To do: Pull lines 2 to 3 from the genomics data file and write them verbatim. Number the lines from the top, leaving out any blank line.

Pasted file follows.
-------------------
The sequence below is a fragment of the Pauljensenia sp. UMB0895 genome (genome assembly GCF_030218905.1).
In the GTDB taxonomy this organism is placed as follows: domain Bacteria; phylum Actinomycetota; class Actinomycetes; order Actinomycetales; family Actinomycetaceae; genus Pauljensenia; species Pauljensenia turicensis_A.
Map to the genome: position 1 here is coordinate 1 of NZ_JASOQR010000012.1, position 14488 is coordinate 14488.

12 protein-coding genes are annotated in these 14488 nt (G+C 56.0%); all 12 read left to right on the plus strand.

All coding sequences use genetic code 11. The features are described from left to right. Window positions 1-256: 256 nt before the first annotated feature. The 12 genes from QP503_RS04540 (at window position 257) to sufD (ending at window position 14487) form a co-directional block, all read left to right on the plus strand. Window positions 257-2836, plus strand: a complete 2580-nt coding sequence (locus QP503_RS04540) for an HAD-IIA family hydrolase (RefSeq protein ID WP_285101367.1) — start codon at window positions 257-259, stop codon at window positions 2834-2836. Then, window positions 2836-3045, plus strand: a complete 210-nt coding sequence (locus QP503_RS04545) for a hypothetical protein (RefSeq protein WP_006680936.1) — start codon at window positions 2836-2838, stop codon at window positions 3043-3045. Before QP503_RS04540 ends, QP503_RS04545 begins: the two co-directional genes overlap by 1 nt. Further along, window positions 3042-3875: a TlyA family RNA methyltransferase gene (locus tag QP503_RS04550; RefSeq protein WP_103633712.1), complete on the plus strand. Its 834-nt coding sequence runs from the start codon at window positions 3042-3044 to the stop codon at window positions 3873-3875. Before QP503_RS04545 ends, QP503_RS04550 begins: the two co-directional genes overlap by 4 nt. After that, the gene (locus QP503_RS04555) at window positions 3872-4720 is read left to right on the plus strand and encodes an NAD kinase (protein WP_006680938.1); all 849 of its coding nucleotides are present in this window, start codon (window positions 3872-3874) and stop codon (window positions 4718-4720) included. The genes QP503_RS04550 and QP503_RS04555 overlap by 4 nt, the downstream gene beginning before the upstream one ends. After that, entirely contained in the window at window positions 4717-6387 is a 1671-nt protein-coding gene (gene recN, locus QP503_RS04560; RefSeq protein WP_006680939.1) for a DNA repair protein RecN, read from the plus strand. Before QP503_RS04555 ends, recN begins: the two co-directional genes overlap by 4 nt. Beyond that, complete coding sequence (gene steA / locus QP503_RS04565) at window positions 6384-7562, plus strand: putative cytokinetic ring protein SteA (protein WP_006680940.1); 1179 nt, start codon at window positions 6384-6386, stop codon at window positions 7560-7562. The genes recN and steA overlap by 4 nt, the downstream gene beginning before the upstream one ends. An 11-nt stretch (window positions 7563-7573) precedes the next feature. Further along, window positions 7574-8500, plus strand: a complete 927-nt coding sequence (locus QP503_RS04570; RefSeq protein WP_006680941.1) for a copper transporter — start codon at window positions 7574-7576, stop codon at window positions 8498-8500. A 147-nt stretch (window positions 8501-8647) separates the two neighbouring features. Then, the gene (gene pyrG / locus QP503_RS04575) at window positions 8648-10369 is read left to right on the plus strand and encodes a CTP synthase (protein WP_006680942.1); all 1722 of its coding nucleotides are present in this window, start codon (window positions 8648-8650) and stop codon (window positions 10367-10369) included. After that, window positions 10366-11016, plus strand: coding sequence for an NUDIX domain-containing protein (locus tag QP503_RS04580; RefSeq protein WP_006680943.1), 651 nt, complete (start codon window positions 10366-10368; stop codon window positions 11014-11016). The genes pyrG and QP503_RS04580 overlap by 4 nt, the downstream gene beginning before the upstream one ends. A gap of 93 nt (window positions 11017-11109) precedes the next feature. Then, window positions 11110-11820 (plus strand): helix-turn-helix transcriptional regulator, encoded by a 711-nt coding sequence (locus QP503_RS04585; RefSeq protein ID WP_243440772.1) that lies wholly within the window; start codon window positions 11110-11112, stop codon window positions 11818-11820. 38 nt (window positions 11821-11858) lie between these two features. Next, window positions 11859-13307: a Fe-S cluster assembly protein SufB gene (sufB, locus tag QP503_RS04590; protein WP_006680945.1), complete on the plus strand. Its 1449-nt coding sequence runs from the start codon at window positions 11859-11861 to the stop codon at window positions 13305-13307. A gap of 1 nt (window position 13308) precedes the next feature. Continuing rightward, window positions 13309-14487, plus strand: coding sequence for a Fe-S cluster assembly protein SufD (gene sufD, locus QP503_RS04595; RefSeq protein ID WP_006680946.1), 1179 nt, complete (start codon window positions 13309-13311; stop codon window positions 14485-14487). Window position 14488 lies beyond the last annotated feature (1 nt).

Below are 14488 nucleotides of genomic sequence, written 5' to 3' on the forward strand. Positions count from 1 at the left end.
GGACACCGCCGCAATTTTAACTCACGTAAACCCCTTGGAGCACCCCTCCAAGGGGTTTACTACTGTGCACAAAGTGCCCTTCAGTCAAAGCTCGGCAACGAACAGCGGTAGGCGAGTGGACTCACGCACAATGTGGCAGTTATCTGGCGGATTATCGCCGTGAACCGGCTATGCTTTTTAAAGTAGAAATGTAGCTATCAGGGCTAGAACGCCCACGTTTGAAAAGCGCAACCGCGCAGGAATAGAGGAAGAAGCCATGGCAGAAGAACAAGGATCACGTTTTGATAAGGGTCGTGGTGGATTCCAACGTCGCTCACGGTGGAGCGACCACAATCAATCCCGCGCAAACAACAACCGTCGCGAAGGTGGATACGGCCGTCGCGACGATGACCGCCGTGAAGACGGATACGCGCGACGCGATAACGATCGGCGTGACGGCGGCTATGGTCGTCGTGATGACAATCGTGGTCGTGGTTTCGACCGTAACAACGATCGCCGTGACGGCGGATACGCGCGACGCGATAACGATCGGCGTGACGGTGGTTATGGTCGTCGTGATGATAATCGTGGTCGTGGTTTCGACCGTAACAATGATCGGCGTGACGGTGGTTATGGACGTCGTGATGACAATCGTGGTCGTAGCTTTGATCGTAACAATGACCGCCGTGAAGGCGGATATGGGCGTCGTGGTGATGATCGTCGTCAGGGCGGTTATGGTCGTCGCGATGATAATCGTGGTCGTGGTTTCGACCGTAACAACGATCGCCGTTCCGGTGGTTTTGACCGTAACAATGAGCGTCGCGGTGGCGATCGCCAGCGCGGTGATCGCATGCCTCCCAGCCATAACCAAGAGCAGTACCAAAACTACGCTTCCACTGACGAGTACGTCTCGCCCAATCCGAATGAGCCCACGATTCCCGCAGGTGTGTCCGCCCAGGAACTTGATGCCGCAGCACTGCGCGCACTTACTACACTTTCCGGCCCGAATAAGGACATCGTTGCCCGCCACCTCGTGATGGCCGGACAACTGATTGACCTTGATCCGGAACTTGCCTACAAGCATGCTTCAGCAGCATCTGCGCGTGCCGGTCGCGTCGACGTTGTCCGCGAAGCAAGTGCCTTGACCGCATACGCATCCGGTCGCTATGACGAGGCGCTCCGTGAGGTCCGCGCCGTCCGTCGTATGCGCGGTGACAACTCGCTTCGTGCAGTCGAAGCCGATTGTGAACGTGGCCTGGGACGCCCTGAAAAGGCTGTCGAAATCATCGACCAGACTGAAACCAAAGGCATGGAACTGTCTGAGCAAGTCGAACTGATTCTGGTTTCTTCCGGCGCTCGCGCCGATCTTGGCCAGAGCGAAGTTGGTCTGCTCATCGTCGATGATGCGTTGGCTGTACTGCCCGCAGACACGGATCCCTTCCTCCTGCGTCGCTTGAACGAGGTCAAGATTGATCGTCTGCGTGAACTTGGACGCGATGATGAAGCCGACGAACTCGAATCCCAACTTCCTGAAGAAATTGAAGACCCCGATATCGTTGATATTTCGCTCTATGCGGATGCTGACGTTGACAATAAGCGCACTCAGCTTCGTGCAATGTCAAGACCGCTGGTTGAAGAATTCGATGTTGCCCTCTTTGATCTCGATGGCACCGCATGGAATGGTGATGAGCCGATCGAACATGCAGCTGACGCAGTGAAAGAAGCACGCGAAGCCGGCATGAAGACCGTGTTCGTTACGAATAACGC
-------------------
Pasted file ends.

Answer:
In the GTDB taxonomy this organism is placed as follows: domain Bacteria; phylum Actinomycetota; class Actinomycetes; order Actinomycetales; family Actinomycetaceae; genus Pauljensenia; species Pauljensenia turicensis_A.
Map to the genome: position 1 here is coordinate 1 of NZ_JASOQR010000012.1, position 14488 is coordinate 14488.